«The Other Side of the Wind
» is a 2018 film by actor and director Orson Welles
. It was shot in the mid-70's but came out 30 years after his death. The film's genesis is a true crime story that could be a whole article in and of itself. Nobody would finance the project, so they ended up taking money from the Shah's brother-in-law. The documentary «They'll Love Me When I'm Dead
» tells the story.
Orson Welles is a magician of the film world, he would gladly have people run away from the screen like they ran away from the first Lumier brothers' short films. The famous «War of the Worlds» production that made people think there really was an alien invasion is his brain-child. And after his sarcastic take on postmodernist tropes in «F for Fake»(1973), the 30-years-long post-production of «The Other Side of the Wind» appears to have been his idea all along.
At 25, Welles made the genius film «Citizen Kane» (1941), strongly influenced by German expressionism. And if now Orson Welles is a legend of the Hitchkok level, back then Zanuck and Goldwin reigned, film studios loyal subjects. So, the painstakingly made 1941 film did not get to the big screen: the companies refused to release it, newspapers boycotted it. The aestheticism and use of the fancy techniques just for technique's sake made it a target for criticism from European intellectuals, such as Sartre. Ironically, Welles did not just influence US filmmaking; he is
US filmmaking. The famous hall of mirrors scene from the flopped «The Lady from Shanghai» (1947) has been referenced a countless number of times.
Welles did not believe Hitchkok to be a good director. He disliked the golden age of Hollywood more than anyone else from the new wave; for him, Katharine Hepburn and Norma Shearer are terrible actresses. Exhausted with fighting American studios, Welles led a prolific creative life in Europe: he made «The Trial» (1962) based on Kafka's eponymous work, and had a role in Poronare (1962), the new European cinema almanac.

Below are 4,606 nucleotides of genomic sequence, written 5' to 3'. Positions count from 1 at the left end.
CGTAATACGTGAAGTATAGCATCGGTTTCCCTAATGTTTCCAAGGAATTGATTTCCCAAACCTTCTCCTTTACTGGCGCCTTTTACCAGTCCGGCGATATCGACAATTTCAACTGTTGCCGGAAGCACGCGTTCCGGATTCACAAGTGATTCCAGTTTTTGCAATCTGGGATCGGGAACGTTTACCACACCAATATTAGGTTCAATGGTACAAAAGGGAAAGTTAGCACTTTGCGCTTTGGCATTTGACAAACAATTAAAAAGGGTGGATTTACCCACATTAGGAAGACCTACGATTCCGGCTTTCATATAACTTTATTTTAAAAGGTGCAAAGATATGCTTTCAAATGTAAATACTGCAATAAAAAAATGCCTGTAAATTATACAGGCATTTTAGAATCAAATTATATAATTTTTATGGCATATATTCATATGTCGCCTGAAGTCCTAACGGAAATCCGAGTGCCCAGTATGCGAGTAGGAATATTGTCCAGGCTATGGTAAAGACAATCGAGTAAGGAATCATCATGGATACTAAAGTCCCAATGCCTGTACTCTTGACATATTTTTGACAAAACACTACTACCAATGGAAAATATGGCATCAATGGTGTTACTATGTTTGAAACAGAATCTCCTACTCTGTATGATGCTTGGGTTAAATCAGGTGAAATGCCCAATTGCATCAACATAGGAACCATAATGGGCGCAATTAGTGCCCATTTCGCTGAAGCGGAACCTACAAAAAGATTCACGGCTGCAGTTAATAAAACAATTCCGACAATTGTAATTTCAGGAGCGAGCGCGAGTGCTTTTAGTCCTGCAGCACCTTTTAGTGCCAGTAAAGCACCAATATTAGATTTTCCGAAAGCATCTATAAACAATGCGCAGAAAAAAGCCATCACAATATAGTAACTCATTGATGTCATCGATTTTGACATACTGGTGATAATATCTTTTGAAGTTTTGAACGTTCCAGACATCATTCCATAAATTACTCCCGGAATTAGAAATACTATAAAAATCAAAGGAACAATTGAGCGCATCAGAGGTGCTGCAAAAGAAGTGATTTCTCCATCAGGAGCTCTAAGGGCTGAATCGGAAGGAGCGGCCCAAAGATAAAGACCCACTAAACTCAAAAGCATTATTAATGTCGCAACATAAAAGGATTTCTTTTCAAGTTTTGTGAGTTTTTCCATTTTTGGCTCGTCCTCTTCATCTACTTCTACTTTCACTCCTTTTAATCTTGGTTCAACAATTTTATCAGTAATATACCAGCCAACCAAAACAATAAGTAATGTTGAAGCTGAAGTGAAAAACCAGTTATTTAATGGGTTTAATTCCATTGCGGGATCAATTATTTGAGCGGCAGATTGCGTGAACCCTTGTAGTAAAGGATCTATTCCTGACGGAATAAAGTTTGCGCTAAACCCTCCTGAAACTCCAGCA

Welles might not be a trailblazer, yet he definitely was hard to work with, stubborn artist. He'd come back to the USA many times to work on TV; but the Welles we watch now is not how people saw him when he was first released. Even «Touch of Evil» (1958), a rather moralizing masterpiece was re-edited into oblivion for the cinema. From there on, Welles hasn't made a single movie in the USA, even after the rule of the Hays Code had ended. Well, he did make movies in America, he just never finished one.
Funnily enough, the mockumentary «The Other Side of the Wind» is about an unfinished movie. The director Jake Hannaford, played by John Houston, is making a film-within-a-film when the main actor walks out on him, so the film stays unfinished. Jake goes to his villa with his crew and the journalists to celebrate his birthday and joke about movies and Jews; then he dies in a drunk car accident. The story is non-linear, it comes from different angles and points of view, the picture mind-dazzlingly jumps between the countless different cameras. Sometimes it's a reporter's commentary for the imaginary viewer. The main plotline is easy to grasp, but reality splits into a multitude.